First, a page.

Northern Ireland news

Spending watchdog welcomes commitment to improve special education

An independent examination of special educational needs (SEN) services is to begin "as soon as possible"

THE assembly's spending watchdog has welcomed a commitment to radically improve education for children with additional needs.

An independent examination of special educational needs (SEN) services is to begin "as soon as possible".

There will be a second review of the effectiveness of the Education Authority (EA).

A Northern Ireland Audit Office report last year called for an urgent overhaul of the SEN system. Expenditure over the last five years has totalled more than £1.3 billion.

There are more than 67,000 SEN children in schools. This has risen by about 30,000 in a decade and a half.

In February, the assembly Public Accounts Committee (PAC) highlighted systemic problems.

It said there were elements of dysfunctionality within the EA and recommended an independent evaluation to assess the body's effectiveness.

The committee found there was a culture within the EA "that has allowed it to continually deliver a sub-standard service for far too long".

The department has agreed to accept seven different PAC recommendations.

The independent review of the EA will consider "the need for the EA and its various functions, its governance, and its efficiency and effectiveness, including the extent to which the organisation is delivering against its priorities".

It will last six months and be commissioned "as soon as possible once expenditure approval has been secured".

It has further agreed to a PAC call that there "should be an immediate independent, external review of the SEN service provision and processes".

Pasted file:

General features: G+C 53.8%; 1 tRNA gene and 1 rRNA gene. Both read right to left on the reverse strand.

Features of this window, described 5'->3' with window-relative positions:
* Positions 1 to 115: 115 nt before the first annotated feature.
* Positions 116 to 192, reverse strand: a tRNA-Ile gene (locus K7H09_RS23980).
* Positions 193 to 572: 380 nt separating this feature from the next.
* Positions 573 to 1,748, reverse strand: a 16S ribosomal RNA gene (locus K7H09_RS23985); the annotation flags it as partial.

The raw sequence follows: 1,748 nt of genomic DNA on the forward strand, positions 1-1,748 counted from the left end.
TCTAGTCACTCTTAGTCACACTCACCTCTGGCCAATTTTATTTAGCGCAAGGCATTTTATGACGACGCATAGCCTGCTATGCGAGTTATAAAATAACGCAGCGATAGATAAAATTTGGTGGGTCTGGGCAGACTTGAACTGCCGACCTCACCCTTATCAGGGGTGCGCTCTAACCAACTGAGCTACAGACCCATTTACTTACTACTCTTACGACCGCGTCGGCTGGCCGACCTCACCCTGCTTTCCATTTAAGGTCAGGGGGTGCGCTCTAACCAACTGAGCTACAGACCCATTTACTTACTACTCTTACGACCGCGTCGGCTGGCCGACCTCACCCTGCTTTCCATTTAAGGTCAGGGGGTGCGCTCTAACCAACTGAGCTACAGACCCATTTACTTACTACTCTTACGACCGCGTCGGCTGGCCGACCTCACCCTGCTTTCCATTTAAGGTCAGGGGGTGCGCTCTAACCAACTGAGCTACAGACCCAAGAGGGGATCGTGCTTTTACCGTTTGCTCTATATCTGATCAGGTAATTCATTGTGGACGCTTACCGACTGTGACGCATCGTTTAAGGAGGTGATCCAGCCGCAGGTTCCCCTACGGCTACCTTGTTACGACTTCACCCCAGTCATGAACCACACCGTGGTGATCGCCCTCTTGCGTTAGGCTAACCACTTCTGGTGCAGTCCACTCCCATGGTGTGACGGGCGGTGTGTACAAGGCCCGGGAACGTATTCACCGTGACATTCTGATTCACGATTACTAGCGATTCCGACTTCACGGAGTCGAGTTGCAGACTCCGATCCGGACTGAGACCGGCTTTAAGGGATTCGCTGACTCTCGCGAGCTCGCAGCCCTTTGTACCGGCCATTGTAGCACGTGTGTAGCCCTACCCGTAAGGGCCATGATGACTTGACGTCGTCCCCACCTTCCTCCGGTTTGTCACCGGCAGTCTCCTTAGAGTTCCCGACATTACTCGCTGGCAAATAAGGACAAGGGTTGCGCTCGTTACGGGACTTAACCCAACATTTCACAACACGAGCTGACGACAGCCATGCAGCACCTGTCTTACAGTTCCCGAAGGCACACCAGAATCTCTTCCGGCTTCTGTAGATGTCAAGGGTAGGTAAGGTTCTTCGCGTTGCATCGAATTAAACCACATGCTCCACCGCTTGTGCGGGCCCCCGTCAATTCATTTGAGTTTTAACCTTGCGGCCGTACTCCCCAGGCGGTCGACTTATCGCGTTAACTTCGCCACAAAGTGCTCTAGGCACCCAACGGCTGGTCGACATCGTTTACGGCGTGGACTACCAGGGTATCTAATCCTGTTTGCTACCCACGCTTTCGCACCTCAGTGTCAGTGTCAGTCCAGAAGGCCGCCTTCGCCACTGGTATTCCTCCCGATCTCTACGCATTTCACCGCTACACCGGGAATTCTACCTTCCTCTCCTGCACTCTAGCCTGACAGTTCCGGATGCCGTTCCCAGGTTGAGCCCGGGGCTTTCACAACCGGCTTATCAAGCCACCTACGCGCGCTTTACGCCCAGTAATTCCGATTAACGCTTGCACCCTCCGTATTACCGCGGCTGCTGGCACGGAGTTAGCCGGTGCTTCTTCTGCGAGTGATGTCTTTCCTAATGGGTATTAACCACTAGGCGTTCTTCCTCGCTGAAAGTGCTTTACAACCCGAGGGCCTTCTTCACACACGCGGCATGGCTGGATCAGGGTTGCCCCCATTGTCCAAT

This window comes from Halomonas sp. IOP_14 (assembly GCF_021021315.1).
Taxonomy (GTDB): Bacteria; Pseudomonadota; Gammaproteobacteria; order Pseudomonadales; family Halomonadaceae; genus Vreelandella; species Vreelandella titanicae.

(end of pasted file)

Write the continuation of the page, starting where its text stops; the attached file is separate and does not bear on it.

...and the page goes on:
This will include an evaluation of all types of SEN support provided by developing benchmarks and collating data to demonstrate the progress made by children.

It will also involve an assessment of the impact of adult assistance on children's outcomes, for both primary and post-primary pupils, to determine the best form of support.

The review will seek to understand why there is a higher proportion of children with SEN and specifically children with a statement in Northern Ireland compared to England.

"While carrying out our investigation we were troubled by the problems with SEN provision and the fact that the department and EA had failed to address these in the past," said PAC chairman William Humphrey.

"We also stressed the importance of ensuring every pound is well spent, in meeting the needs of children who need assistance, whether they have or do not have a statement of SEN.

"The department has now agreed to our recommendation to undertake an independent review of the EA and an external review of the effectiveness of SEN processes as soon as possible, once funding is in place.

"In addition, we also welcome the department's resolve to improve the EA's performance against the statutory timeframe for assessment and statementing.

"We are pleased to see that the department is taking our report and recommendations seriously - we know that in the past not all of our recommendations have been acted on."

The department has been asked to report back to the PAC in six months.

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